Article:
A formerly empty warehouse in Surrey has been converted into a medical mask production facility.

Eternity Medical Equipment officially opens tomorrow with previews for the media, but employees have already started making masks in anticipation of full Health Canada certification. Under federal laws, Eternity said it is authorized to sell its products through an interim Medical Equipment License.

Mayor Doug McCallum said in a statement the plant at 19099 25th Avenue is a timely and positive addition to the country’s response to COVID-19:

“Having access to Canadian-made, high quality personal protective equipment (PPE) is one of our greatest tools…I commend Eternity Medical Equipment’s quick action to pivot and step up to produce medical masks here in Surrey that will protect our front line workers and most vulnerable across Canada.”

Ultraviolet light for mask sterilization.

Another source for medical masks is desperately needed as there has been a steep increase in cases of COVID-19 among healthcare professionals. Last week, I reported that in B.C., 1,500 health care workers have been infected with nurses being the hardest hit. A shortage of PPE supplies is a causative factor in infections among healthcare workers although it is often difficult to know if the source of infection is at work or in communities.

Company co-founder Jeff Wang, previously a software engineer at a Vancouver IT company, said he conceived of the plan for the facility in April when the federal government issued a call for made in Canada orders.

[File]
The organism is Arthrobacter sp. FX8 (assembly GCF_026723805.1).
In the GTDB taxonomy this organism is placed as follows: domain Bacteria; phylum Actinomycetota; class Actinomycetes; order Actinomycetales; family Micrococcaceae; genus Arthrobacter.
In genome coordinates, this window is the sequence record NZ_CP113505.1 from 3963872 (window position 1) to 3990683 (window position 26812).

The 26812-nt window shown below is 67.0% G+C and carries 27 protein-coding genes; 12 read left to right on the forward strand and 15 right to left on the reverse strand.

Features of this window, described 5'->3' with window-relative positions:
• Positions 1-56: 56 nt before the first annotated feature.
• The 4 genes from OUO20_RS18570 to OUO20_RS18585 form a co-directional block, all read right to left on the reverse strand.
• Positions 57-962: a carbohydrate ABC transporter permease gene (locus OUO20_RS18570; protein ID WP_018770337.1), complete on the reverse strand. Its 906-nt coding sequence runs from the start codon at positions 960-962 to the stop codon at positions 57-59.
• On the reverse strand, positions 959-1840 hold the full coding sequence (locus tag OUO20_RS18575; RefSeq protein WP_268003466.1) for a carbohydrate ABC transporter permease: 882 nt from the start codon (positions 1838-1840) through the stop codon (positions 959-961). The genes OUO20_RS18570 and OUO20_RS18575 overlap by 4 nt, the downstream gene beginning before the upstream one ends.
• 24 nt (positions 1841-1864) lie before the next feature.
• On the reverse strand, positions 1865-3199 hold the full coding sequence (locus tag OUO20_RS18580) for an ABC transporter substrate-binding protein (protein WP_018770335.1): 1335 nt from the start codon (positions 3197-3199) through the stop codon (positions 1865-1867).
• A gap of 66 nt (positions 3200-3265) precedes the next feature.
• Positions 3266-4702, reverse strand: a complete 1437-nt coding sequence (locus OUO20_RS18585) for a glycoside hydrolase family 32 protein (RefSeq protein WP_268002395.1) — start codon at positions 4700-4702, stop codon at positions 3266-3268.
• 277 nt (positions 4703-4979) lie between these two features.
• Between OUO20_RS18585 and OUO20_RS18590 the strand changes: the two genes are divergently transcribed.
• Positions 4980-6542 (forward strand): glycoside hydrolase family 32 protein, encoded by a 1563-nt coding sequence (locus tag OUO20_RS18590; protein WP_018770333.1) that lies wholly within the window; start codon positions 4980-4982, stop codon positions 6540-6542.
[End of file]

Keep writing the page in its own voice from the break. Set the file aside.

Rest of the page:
The lease for the 13,000 square foot plant was signed in the summer; an extensive retrofit to make it a sterile facility cost half a million dollars. The plant will focus on producing 95PFE masks – the Canadian equivalent to the American N95 mask.

Seventeen employees have already been hired and another 38 will eventually be employed. When they enter the facility, they must take an air shower before entering the manufacturing room equipped with a dedicated air filtration system, air conditioning purification system, and special exhaust systems. Air showers are tightly enclosed rooms to reduce particle contamination. The showers use high-pressure, HEPA– or ULPAfiltered air to remove dust, airborne particulates, and other contaminants from employees and their garb.

Eternity spokeswoman Sophia Cheng said Eternity submitted its 95PFE/N95 prototype called the ECAN95 to a number of labs in Canada and the U.S. for testing and inspections. They showed that the samples received virtually perfect filtration grades. Indeed, the two prototypes exceeded filtration efficiency standards set by the National Institute for Occupational Safety and Health, she said. While most surgical masks are three-ply, the Eternity mask will feature four-ply materials for extra protection.

Jeff Wang holds a box of masks manufactured in his new Surrey production facility.

The B.C. government has not yet placed any orders but the company says it has received orders from its earliest non-hospital customers – an unidentified ski resort, fire department, and retail store.

Premier John Horgan has sent his congratulations in this memo:

Eternity’s ECAN95 masks cost about $3.50 each but volume discounts will apply. As a goodwill gesture, Cheng said Eternity is donating 14,000 masks to all branches of The Royal Canadian Legion (BC/Yukon).

The B.C. government has been very busy sourcing and testing PPE supplies. It gives routine updates on PPE orders. Here’s the latest: